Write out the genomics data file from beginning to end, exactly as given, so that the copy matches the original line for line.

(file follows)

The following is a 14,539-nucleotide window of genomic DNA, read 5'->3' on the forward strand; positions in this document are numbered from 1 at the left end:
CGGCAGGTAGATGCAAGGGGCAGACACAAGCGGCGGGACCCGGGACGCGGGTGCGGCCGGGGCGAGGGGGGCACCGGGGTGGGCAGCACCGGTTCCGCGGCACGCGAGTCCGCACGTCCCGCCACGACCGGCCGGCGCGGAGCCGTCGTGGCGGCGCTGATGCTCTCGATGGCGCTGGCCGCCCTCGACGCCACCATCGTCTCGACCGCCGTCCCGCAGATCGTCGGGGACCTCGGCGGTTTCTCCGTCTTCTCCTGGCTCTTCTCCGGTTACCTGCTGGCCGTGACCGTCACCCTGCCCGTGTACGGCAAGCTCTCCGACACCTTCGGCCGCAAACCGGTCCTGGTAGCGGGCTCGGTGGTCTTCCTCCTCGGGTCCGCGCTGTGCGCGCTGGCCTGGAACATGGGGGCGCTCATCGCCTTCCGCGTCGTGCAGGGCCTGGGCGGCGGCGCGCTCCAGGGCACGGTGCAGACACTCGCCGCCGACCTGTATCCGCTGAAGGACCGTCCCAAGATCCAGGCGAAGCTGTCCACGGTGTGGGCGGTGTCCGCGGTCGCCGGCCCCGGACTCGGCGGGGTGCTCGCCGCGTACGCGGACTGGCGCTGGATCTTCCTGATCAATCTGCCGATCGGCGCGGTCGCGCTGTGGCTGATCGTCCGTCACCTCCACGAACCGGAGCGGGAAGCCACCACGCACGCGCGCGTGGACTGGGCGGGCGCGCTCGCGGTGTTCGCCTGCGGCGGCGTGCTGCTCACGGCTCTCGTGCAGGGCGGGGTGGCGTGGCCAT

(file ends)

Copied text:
The following is a 14,539-nucleotide window of genomic DNA, read 5'->3' on the forward strand; positions in this document are numbered from 1 at the left end:
CGGCAGGTAGATGCAAGGGGCAGACACAAGCGGCGGGACCCGGGACGCGGGTGCGGCCGGGGCGAGGGGGGCACCGGGGTGGGCAGCACCGGTTCCGCGGCACGCGAGTCCGCACGTCCCGCCACGACCGGCCGGCGCGGAGCCGTCGTGGCGGCGCTGATGCTCTCGATGGCGCTGGCCGCCCTCGACGCCACCATCGTCTCGACCGCCGTCCCGCAGATCGTCGGGGACCTCGGCGGTTTCTCCGTCTTCTCCTGGCTCTTCTCCGGTTACCTGCTGGCCGTGACCGTCACCCTGCCCGTGTACGGCAAGCTCTCCGACACCTTCGGCCGCAAACCGGTCCTGGTAGCGGGCTCGGTGGTCTTCCTCCTCGGGTCCGCGCTGTGCGCGCTGGCCTGGAACATGGGGGCGCTCATCGCCTTCCGCGTCGTGCAGGGCCTGGGCGGCGGCGCGCTCCAGGGCACGGTGCAGACACTCGCCGCCGACCTGTATCCGCTGAAGGACCGTCCCAAGATCCAGGCGAAGCTGTCCACGGTGTGGGCGGTGTCCGCGGTCGCCGGCCCCGGACTCGGCGGGGTGCTCGCCGCGTACGCGGACTGGCGCTGGATCTTCCTGATCAATCTGCCGATCGGCGCGGTCGCGCTGTGGCTGATCGTCCGTCACCTCCACGAACCGGAGCGGGAAGCCACCACGCACGCGCGCGTGGACTGGGCGGGCGCGCTCGCGGTGTTCGCCTGCGGCGGCGTGCTGCTCACGGCTCTCGTGCAGGGCGGGGTGGCGTGGCCAT